Key Points:

The public desire for greater access to the Auckland waterfront got a boost yesterday with the news that the Auckland Regional Council is setting up a special company to manage the Tank Farm development on the western harbourside.

But while ARC chairman Mike Lee talked up the company as a step forward to achieving a world-class waterfront, he talked down the prospect of opening up Queens Wharf in the near future.

During last month's debate on a waterfront stadium, Aucklanders overwhelmingly agreed the waterfront needed to be opened up and integrated with the city.

To speed up and simplify the Tank Farm redevelopment, the ARC agreed in principle to set up a company, Wynyard Management, to manage the day-to-day operations and removed Ports of Auckland from the equation.

The 18ha at the Tank Farm will be transferred to Auckland Regional Holdings so the ports company can focus on running its core business at the eastern end of the waterfront.

The ARC owns 100 per cent of the ports company through its investment arm, ARH.

ARH chairwoman Judith Bassett said the company was critical to the success of the Tank Farm, one of the largest developments in the city's history and due to take more than 20 years to complete.

"The complexity of managing this land now and into the future and the scale of the project can't be underestimated," she said.

The ARC also released coastal plan changes to allow for a new "Te Wero bridge" across the Viaduct Harbour to the Tank Farm, a marine events centre on Halsey St and other uses of the water area.

Mr Lee said the ARC was ready to move from the planning stage to the "doing" and start creating the kind of waterfront Aucklanders wanted.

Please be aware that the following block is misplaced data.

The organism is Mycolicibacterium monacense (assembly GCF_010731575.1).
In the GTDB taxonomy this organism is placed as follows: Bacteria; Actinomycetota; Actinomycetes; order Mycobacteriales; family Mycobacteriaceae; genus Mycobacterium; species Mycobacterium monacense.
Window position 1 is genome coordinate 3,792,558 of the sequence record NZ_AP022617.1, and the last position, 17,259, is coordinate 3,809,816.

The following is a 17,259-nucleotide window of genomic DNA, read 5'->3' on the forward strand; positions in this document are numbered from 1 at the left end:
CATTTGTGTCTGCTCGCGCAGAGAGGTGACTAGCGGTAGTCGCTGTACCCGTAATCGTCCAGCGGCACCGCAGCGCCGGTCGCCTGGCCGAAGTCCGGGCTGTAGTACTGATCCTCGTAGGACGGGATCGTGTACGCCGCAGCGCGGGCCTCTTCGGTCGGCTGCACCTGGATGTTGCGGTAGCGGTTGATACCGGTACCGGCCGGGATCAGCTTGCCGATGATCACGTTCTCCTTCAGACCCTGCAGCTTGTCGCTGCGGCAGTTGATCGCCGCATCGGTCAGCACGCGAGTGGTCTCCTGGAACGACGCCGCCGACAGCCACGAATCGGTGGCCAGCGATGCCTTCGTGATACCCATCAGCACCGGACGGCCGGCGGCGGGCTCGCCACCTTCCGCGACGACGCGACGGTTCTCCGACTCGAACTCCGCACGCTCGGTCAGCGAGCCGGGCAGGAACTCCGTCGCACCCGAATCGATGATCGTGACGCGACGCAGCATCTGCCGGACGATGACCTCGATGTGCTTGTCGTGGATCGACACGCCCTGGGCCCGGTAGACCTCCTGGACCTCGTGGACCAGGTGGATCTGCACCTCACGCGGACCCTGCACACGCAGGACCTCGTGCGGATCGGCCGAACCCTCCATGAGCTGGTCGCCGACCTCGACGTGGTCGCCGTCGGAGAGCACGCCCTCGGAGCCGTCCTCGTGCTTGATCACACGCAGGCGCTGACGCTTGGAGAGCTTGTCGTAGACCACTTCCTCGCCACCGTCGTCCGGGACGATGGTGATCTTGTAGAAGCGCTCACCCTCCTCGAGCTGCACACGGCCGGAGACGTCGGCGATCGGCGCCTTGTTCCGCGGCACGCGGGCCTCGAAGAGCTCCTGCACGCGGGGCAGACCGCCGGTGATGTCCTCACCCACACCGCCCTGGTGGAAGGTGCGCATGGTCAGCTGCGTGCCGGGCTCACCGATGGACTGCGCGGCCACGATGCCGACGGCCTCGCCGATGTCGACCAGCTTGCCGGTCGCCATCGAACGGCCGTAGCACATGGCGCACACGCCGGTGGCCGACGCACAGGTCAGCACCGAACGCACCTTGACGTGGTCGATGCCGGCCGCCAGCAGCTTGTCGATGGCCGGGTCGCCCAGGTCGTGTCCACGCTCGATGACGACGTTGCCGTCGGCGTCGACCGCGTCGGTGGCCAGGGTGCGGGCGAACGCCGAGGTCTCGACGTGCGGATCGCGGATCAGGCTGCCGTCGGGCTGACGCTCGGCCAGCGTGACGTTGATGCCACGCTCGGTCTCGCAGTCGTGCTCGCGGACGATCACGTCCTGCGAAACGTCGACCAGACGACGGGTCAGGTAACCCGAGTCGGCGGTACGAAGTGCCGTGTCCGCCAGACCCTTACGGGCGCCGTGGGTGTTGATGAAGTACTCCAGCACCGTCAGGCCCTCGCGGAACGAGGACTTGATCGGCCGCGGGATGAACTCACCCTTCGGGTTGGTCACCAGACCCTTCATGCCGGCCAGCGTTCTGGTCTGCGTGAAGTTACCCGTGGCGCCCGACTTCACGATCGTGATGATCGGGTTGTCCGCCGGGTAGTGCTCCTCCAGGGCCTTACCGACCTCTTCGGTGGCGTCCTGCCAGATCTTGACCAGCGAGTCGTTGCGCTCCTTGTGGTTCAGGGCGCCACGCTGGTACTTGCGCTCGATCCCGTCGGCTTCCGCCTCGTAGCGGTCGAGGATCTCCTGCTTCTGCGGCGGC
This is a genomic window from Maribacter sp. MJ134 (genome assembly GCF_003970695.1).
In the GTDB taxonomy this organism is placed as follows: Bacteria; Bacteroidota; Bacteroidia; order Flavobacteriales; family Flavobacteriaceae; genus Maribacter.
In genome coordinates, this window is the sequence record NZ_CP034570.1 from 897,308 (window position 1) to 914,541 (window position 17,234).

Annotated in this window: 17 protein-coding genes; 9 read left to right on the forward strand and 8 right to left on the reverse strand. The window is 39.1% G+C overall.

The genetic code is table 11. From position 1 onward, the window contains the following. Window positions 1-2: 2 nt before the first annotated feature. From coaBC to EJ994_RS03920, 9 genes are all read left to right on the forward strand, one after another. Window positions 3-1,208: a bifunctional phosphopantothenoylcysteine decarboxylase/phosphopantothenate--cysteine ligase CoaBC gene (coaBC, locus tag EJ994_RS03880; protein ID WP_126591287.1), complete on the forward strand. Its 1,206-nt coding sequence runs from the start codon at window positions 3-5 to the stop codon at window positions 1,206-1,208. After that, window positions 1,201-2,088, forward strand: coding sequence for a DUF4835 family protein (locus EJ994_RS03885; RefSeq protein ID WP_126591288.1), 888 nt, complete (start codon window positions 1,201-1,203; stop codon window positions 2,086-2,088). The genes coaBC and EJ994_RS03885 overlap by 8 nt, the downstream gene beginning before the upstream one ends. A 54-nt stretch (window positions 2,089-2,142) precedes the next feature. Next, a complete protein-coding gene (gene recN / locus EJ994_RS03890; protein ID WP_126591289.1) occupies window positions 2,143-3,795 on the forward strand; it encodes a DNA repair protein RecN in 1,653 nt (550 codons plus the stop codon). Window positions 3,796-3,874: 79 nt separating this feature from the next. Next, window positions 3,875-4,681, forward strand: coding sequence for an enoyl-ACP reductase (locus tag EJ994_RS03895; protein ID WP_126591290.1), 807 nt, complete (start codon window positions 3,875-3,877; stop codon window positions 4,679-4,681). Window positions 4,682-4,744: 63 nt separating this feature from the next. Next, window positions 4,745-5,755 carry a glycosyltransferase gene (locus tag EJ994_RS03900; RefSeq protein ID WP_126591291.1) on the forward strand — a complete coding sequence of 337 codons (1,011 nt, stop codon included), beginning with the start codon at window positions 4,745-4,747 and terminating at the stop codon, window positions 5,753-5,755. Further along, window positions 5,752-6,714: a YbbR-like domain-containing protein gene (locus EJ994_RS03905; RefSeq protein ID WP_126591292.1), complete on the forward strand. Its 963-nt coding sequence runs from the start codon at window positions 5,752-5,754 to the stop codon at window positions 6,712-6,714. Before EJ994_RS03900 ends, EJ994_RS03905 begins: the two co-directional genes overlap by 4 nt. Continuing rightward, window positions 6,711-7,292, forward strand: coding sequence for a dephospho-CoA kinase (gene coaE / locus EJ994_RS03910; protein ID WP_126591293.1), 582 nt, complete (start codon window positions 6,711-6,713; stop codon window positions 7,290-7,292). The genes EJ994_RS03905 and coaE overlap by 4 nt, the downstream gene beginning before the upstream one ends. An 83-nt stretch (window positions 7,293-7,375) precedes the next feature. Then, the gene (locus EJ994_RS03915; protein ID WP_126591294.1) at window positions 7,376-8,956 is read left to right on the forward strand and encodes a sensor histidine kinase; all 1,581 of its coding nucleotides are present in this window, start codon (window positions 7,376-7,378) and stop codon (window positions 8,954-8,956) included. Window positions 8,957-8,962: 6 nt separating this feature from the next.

The first plan for the 35ha Tank Farm development was to build the bridge and create an entertainment strip on the other side along Jellicoe St in time for the 2011 Rugby World Cup.

But while Mr Lee acknowledged the stadium debate had sparked public concerns about better access to the waterfront, resulting in the ARC asking the ports company to free up Queens Wharf "as soon as practicable", there was no timeframe.

He said the ARC looked forward to wrapping up talks with Auckland City Council to enable notification of a plan change for the Tank Farm from marine industrial use to public space, marine and mixed use. The talks have dragged on for months, bogged down over who will pay for open space and public infrastructure, particularly on the 8ha headland jutting out into the Waitemata Harbour.

Tensions between the councils boiled over last week when Auckland Mayor Dick Hubbard threatened to walk away from the project because the ARC wanted the city council to contribute hundreds of millions of dollars and have a reduced role.

Yesterday, Mr Hubbard welcomed the ARC's latest moves but said "quite a separation" still existed between the parties on price and funding.

"As far as Auckland city is concerned, the ARC's price is still too high and we haven't been able to quantify how much it is prepared to spend on public open space, as per the chairman's offer," he said.

The ARC has proposed a shore-to-shore park on the headland, which Mr Lee has promised to fund.

Mrs Bassett said the new company would have to put a "considerable amount of money in in order to achieve the development".

Money received from the company would go via the ARH to the ARC for spending on public transport and stormwater.

Heart of the City chief executive Alex Swney said anything that won waterfront land from the ports company had to be good but a "wharf-at-a-time" development was only half right.

"We are crying out for a cohesive waterfront plan rather than repeating the embarrassing incremental botch-ups, such as the disaster on the railway land at Quay Park," he said.

Auckland city councillor Doug Armstrong said until such time as the waterfront land was valued at its true worth, Aucklanders would be denied access to central wharves.